This title is from an unknown author, but it is a fitting quote to start the new year. Yes, it’s winter and the ground is hard as a rock, but we can still garden inside our home.

Exercise your winter green thumb by growing sprouts and microgreens that are fresh and highly nutritious. You don’t have to give up greens in the winter –keep them growing year-round.

In the past, Salmonella outbreaks surrounded commercially grown sprouts sold at grocery store chains and caused a huge controversy. There were many recalls and while the problem was finally eradicated, the public relations concerning commercial sprouts did a lot of damage.

However, that gave a rise in popularity for sprouting at home where the gardener can monitor with complete control. Sprouting at home is economical and smart.

Facts about growing sprouts

• Eating or juicing sprouts helps to cleanse the liver and kidneys, cleanses the blood, aids digestion, keeps blood sugar under control, alleviates some aches and pains from arthritis and a host of other maladies.

• Sprouts are ready to eat in 5-7 days.

• Sprouting takes little space. A wide mouth quart Mason jar will yield 4 cups of sprouts from an ounce of small seeds. A half cup of larger seeds such as Mung beans, peas, or garbanzo beans will produce about 3-4 cups of sprouts.

• Sprouts are packed with vitamins, enzymes, minerals, amino acids, essential fatty acids and protein.

• Popular sprouting seeds are alfalfa, Mung beans, clover, radish, broccoli, and sunflower, just to name a few. The list of viable seeds to sprout is immense.

• The whole plant is eaten, usually raw, although some sprouts are lightly cooked.

• Safety: When seeds or beans become moist, germination begins and a chemical change occurs. Carbon dioxide and other gases create heat within the jar. These are waste products that must be rinsed from the germinating seeds and beans and completely drained at least twice a day. The jar of sprouts must be kept in a shaded and aerated area during the process.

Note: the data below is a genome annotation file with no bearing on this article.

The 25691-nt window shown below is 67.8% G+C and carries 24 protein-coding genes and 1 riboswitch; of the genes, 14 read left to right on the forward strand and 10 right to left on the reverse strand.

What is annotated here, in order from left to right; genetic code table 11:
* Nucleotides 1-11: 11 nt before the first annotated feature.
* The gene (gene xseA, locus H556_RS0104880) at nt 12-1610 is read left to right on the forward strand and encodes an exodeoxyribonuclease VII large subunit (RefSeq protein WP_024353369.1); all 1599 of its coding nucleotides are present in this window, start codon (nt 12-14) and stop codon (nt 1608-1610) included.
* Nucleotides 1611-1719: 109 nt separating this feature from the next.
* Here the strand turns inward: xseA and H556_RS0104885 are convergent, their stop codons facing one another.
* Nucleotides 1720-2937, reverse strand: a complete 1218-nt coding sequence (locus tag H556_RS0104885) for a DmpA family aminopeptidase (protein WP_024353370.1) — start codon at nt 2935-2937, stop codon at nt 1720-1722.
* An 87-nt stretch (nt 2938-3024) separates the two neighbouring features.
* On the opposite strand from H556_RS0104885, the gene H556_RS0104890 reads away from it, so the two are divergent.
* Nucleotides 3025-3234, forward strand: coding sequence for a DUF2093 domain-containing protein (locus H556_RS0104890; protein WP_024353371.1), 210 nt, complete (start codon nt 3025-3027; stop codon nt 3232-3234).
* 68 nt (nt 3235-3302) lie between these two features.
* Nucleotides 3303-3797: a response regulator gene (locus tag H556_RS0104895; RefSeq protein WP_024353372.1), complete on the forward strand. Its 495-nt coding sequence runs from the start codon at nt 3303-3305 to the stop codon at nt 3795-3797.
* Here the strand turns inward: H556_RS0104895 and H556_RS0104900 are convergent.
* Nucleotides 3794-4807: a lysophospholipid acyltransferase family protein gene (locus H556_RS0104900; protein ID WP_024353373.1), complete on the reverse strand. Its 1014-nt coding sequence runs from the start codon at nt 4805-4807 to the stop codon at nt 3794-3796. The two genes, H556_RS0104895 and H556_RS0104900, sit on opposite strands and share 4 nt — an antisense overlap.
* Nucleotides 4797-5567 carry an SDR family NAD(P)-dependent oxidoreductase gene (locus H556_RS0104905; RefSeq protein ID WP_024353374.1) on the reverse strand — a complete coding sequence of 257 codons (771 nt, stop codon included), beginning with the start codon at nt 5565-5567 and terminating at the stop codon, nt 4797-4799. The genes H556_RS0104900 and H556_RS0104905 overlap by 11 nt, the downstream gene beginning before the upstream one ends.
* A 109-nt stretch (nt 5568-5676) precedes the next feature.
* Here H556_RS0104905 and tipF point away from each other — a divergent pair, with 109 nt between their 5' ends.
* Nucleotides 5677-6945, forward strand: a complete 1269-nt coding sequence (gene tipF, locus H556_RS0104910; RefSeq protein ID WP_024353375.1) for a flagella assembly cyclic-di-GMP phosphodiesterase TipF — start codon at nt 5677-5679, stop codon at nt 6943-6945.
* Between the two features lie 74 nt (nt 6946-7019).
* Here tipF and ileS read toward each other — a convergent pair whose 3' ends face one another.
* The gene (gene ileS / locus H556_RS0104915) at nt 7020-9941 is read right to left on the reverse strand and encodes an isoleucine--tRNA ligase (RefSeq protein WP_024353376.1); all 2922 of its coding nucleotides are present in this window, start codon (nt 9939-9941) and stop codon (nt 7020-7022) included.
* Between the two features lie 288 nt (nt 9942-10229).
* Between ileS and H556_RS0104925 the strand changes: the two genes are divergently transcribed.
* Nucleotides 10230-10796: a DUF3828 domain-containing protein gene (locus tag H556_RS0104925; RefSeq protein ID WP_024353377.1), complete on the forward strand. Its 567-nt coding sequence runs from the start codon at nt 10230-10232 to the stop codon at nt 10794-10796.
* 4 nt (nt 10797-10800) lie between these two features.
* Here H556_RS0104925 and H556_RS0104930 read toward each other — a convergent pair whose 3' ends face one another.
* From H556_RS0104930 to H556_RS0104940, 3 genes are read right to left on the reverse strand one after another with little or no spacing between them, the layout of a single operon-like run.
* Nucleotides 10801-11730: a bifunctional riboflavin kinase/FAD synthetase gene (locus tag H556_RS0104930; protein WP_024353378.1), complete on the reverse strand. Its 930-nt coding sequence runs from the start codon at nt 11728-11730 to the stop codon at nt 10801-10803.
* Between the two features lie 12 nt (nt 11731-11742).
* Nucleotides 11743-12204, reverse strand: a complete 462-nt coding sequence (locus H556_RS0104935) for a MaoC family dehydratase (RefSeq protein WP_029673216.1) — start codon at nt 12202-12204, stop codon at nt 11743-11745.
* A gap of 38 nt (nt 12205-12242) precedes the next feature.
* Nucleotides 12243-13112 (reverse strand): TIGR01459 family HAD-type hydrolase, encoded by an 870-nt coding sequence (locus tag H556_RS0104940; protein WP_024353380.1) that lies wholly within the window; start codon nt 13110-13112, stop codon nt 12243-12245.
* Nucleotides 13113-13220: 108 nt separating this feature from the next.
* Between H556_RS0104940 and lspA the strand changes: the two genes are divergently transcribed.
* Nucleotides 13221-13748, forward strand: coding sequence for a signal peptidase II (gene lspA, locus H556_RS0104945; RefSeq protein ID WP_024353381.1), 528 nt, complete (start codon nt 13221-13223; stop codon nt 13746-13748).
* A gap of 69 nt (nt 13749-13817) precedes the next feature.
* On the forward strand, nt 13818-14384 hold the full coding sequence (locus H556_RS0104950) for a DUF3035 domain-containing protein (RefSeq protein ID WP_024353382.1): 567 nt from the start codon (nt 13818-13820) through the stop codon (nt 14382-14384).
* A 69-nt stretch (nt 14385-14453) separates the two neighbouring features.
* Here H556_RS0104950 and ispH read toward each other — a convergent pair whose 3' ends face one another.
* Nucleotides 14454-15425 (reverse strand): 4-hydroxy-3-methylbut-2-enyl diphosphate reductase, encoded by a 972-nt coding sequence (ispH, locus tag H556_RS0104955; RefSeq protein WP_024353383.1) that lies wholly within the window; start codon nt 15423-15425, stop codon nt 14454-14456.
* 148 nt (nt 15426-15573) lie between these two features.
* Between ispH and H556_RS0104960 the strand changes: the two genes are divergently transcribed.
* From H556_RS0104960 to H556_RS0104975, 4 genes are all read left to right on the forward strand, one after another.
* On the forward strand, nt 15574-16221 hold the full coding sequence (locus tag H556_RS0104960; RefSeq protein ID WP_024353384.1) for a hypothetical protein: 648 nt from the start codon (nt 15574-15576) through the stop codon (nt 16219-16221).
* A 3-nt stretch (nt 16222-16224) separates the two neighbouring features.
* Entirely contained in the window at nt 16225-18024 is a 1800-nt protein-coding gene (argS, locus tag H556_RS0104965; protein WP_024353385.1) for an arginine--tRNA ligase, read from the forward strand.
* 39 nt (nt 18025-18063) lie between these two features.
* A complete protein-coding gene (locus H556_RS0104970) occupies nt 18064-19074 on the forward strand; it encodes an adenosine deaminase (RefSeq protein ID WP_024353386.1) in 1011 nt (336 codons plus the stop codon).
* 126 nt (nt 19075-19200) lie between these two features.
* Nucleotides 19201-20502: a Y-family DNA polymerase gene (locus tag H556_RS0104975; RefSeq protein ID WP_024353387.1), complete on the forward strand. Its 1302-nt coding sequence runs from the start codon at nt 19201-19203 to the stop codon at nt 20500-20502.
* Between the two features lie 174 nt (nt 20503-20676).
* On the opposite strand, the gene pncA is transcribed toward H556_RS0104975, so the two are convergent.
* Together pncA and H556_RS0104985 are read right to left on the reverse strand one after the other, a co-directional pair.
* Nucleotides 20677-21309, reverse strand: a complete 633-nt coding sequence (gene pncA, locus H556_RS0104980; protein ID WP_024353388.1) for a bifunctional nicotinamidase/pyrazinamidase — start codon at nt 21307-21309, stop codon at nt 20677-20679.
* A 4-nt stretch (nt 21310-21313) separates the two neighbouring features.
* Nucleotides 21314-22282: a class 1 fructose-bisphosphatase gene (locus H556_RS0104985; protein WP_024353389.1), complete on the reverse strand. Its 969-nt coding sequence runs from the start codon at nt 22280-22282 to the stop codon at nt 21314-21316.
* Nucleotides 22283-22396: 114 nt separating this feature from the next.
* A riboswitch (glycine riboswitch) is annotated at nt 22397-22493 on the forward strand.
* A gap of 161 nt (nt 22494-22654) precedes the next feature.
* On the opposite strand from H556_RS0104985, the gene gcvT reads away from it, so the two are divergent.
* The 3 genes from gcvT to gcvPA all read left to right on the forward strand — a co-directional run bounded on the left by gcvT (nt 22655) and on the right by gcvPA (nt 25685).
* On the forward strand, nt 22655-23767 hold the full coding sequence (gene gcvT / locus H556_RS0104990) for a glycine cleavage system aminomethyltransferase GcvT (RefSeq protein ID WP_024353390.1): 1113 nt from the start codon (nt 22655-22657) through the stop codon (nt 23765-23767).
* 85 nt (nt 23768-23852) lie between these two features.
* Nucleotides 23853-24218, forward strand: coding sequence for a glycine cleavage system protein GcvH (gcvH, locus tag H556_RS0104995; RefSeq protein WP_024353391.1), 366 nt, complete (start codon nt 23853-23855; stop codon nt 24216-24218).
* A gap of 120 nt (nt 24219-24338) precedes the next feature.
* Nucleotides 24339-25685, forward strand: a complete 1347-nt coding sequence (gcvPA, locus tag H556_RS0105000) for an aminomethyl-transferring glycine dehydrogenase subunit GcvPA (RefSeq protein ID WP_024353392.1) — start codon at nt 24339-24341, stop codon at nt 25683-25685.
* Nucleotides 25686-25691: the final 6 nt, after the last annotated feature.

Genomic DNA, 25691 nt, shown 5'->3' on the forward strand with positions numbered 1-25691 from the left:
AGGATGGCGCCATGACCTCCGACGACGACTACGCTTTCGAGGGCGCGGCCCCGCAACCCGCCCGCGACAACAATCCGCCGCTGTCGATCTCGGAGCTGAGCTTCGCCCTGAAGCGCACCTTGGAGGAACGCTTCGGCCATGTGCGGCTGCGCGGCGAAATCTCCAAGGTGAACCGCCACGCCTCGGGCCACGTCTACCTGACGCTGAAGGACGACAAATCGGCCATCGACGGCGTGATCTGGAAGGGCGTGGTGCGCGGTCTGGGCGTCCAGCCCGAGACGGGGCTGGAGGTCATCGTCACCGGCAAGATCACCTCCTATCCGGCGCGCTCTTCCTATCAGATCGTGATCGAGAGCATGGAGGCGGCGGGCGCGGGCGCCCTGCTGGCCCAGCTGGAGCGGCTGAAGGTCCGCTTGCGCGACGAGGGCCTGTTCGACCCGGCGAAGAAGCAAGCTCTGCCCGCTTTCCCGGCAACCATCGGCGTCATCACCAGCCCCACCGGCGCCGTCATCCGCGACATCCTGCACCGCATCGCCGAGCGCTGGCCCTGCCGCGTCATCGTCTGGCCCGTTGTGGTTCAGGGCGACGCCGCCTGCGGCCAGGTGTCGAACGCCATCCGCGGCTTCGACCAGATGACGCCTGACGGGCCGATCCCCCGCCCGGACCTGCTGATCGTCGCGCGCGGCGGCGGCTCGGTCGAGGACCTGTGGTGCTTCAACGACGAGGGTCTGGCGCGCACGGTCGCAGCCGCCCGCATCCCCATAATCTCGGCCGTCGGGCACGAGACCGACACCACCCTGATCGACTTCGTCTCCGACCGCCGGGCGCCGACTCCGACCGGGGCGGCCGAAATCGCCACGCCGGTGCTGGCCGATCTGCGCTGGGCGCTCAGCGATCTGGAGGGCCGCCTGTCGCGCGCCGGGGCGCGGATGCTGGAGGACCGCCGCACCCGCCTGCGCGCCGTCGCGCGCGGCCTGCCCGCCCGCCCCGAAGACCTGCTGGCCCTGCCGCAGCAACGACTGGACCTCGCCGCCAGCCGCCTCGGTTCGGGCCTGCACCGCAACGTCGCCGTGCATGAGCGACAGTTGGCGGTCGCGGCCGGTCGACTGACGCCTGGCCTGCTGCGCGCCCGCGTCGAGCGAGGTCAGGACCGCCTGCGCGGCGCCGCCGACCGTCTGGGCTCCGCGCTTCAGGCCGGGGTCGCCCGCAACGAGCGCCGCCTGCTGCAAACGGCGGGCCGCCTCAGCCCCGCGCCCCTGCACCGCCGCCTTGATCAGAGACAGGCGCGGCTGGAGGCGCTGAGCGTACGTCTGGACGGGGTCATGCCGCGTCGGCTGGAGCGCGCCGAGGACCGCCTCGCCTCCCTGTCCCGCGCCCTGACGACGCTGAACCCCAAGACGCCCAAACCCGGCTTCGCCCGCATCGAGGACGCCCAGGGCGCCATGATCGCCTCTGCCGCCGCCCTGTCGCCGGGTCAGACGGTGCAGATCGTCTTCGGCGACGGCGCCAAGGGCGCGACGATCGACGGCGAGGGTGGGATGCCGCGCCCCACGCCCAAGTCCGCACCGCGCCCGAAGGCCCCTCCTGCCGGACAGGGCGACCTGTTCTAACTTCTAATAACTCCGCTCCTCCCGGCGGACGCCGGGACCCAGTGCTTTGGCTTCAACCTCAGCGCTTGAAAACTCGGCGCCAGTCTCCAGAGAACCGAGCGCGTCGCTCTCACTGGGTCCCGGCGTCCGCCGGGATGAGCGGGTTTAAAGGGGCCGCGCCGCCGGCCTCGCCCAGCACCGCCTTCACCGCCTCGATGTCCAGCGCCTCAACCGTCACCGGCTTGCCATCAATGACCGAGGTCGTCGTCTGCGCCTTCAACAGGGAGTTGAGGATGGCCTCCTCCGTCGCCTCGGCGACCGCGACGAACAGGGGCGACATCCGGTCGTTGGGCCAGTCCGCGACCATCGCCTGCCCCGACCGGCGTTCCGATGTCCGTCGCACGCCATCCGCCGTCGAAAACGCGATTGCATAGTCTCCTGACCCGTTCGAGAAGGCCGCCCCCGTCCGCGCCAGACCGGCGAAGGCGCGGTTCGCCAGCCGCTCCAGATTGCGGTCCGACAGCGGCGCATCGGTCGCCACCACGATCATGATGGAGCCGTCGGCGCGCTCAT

Caution: Never eat seeds or sprouts that have even a tiny bit of mold. Growing mold can produce mycotoxins, which can cause food poisoning.

How to grow sprouts

• Purchase food grade organic seeds, beans and grains from a health food store or a store that specializes in sprouting. Seeds specifically marketed for sprouting are untreated and free of chemicals and fungicides. Remember, the best seeds grow the best sprouts.

• Use a wide mouth Mason jar. Cover the seeds with water and soak overnight.

• Drain the water and rinse with cool water, letting it completely drain. Rinse and drain at least two times a day. (In warmer weather, additional rinsing may be necessary.)

• Let the jar rest at a slight angle so that any excess water can drain off. Keep the jar shaded with a cloth but allow the air to circulate easily.

• The seeds begin to germinate and start to develop shoots very quickly.

• On the final day when the sprouts are about two inches long, place the jar in sunlight so the leaves will make chlorophyll and turn green.

• Do not rinse but spread them on a clean cloth to soak off the excess water. Time to eat. Store in the fridge in a bowl or container that gives them room and air circulation. The sprouts will stay fresh for about a week.

What are microgreens?

What’s the difference between sprouts and microgreens?

(To be continued)

Have a Happy Healthy New Year!

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Website: wmcgarden.org

Call: 928-358-7067

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